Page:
The authorization would cover both the Pfizer and Moderna vaccines.
The Food and Drug Administration (FDA) is expected to authorize the administration of a third dose of some COVID-19 vaccines for immunocompromised patients.
The New York Times reports that the decision to expand the emergency use authorizations could come as soon as today as the highly contagious Delta variant continues to kick cases to record levels particularly in Florida and Texas. The expanded emergency use authorizations would allow for third doses of the Pfizer and Moderna COVID-19 vaccines.
The Biden administration is reportedly planning to release a booster shot strategy for all vaccinated Americans next month.
The authorization would enable physicians to give the additional doses to the estimated 3 percent of Americans, or about 9 million, with weakened immune systems. The vaccines are believed to be less effective in this group of people, but the initial hope was that widespread vaccinations would protect the immunocompromised population. As of Aug. 12, slightly more than half of eligible Americans, 167.1 million, have been fully vaccinated.
The Times reports that the FDA is awaiting more clinical data before making a determination on additional doses of the single-shot Johnson and Johnson vaccine.
The move to expand the authorization is an about-face for the agency, as last month FDA leaders joined with leaders of the Centers for Disease Control and Prevention (CDC) to release a statement expressing skepticism about the need for a third shot, citing the protections offered by the available two-dose regimens and urging the unvaccinated to get fully vaccinated.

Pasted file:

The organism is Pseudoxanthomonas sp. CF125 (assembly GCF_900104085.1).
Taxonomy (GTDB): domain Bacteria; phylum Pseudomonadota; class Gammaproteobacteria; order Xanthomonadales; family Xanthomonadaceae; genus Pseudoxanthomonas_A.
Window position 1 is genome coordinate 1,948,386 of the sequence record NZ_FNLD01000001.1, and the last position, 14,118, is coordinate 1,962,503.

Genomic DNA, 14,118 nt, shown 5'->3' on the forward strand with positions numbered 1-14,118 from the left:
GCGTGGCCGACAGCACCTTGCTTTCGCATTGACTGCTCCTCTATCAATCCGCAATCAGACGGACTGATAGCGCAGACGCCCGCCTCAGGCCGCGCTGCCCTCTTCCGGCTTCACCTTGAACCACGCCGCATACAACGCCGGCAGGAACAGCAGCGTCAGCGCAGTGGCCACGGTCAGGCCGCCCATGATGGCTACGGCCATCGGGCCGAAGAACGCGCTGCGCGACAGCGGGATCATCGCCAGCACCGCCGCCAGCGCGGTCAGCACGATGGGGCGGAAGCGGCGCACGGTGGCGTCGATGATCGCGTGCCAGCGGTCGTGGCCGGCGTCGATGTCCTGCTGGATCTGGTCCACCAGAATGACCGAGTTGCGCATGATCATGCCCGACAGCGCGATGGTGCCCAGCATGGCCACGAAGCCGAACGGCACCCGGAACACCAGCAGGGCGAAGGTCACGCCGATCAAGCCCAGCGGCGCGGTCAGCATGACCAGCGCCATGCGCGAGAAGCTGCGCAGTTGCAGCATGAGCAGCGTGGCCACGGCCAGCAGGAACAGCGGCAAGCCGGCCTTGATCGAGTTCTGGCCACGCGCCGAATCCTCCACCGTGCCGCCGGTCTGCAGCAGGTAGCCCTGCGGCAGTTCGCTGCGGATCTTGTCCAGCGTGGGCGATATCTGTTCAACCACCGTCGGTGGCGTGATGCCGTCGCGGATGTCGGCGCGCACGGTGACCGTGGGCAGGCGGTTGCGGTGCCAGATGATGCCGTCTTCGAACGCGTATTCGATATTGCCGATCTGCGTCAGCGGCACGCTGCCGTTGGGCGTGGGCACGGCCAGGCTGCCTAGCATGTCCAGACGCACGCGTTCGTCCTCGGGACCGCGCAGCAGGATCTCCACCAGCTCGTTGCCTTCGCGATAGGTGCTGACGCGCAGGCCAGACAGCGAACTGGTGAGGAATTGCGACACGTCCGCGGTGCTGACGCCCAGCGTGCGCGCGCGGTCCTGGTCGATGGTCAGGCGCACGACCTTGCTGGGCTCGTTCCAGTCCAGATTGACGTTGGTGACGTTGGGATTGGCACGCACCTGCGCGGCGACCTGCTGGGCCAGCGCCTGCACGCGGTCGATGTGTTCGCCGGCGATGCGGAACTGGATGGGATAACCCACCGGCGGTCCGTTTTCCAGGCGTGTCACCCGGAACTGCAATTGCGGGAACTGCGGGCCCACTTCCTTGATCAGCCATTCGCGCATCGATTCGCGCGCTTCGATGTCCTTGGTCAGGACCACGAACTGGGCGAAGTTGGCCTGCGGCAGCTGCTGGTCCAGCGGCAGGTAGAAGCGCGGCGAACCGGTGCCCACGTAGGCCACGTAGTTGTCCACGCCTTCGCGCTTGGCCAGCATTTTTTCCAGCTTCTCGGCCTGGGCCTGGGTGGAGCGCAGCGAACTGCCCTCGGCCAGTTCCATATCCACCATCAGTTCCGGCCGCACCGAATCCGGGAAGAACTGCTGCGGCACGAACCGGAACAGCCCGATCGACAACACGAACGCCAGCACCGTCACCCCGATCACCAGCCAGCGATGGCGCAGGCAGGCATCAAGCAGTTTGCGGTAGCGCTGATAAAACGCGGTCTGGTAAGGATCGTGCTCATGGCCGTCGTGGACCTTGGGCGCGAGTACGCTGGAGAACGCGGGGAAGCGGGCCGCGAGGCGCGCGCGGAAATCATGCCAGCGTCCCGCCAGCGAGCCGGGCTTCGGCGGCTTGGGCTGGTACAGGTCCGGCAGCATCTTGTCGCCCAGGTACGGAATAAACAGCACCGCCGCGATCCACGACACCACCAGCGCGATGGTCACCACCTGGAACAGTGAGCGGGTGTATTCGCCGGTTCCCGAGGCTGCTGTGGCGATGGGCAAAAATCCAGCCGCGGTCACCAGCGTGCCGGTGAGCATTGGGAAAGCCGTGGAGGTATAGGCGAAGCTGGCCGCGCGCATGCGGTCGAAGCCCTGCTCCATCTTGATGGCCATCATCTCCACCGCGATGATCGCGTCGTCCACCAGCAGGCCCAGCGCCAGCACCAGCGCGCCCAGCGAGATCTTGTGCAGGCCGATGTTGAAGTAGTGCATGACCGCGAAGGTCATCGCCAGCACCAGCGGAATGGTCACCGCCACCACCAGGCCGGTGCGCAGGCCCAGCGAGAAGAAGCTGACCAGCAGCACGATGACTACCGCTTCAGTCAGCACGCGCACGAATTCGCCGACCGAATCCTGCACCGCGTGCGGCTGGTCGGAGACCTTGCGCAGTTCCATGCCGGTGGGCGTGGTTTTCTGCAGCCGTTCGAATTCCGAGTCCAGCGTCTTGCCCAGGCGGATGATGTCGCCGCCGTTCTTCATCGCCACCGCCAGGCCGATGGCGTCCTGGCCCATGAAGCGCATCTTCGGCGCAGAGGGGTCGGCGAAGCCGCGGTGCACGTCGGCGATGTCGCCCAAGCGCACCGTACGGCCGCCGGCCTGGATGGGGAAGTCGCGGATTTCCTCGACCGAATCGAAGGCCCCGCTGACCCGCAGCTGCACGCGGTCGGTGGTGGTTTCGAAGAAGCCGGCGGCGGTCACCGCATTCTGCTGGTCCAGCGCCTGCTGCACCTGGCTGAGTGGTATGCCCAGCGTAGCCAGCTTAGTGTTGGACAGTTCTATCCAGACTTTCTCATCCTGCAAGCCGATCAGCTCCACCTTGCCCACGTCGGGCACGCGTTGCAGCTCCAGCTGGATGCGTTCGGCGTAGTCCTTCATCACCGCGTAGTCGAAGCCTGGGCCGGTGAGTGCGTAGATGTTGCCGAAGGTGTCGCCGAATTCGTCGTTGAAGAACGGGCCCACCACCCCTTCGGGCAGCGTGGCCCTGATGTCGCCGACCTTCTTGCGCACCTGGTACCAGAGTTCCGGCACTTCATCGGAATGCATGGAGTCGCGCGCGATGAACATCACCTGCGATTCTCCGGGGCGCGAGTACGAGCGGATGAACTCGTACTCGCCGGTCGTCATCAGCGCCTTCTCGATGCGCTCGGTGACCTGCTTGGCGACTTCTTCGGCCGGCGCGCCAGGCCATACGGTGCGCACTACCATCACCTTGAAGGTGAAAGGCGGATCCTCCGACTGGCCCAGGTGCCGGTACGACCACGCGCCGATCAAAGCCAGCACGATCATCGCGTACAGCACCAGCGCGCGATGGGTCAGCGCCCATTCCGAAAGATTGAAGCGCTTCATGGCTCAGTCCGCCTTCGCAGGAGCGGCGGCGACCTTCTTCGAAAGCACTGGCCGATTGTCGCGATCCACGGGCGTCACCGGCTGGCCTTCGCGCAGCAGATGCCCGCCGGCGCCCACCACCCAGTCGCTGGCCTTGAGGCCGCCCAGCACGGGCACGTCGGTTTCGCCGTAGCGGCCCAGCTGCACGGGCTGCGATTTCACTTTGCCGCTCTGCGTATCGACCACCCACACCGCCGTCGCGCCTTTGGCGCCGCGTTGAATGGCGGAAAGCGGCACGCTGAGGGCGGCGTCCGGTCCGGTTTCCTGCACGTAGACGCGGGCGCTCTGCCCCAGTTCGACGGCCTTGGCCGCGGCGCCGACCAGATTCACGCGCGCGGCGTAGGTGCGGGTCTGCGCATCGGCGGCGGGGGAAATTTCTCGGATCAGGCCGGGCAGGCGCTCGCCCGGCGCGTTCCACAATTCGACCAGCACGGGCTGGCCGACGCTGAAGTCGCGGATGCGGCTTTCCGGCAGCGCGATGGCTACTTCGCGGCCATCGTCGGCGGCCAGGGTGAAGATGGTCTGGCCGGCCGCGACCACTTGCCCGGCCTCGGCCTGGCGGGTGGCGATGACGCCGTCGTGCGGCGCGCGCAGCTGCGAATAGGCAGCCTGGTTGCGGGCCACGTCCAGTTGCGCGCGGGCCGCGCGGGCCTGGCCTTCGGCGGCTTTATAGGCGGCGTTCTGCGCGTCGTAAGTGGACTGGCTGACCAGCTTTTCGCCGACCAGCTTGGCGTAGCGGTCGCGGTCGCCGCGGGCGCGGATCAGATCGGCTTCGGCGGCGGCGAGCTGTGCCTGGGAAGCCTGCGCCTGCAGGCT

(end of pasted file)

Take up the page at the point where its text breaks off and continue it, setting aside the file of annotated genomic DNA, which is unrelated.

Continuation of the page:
The CDC has now come out in favor of COVID-19 vaccination for pregnant patients and those who live in the same household as pregnant patients citing the group’s increased risk of severe illness.
Pfizer has been on the forefront of preparing for booster doses of their vaccine announcing that they’d seek authorization for an additional shot in July.
The company test results which indicate a third dose of the current BNT162b2 vaccine given six months after the second dose has a consistent tolerability profile and elicits high neutralization titers five or 10 times higher than the primary doses.
When it comes to the Delta variant, the two-dose regimen have strong neutralization titers, but the company believes those protections would increase with a third dose. They are conducting pre-clinical and clinical tests to prove this hypothesis.
They also released a study which has not been peer-reviewed or published in a medical journal, which found that the company’s two-dose vaccine produced a 96 percent efficacy rate against symptomatic COVID-19 two months after the second shot, but the protection fell every two months after that coming to about 83.7 percent efficacy after four to six months.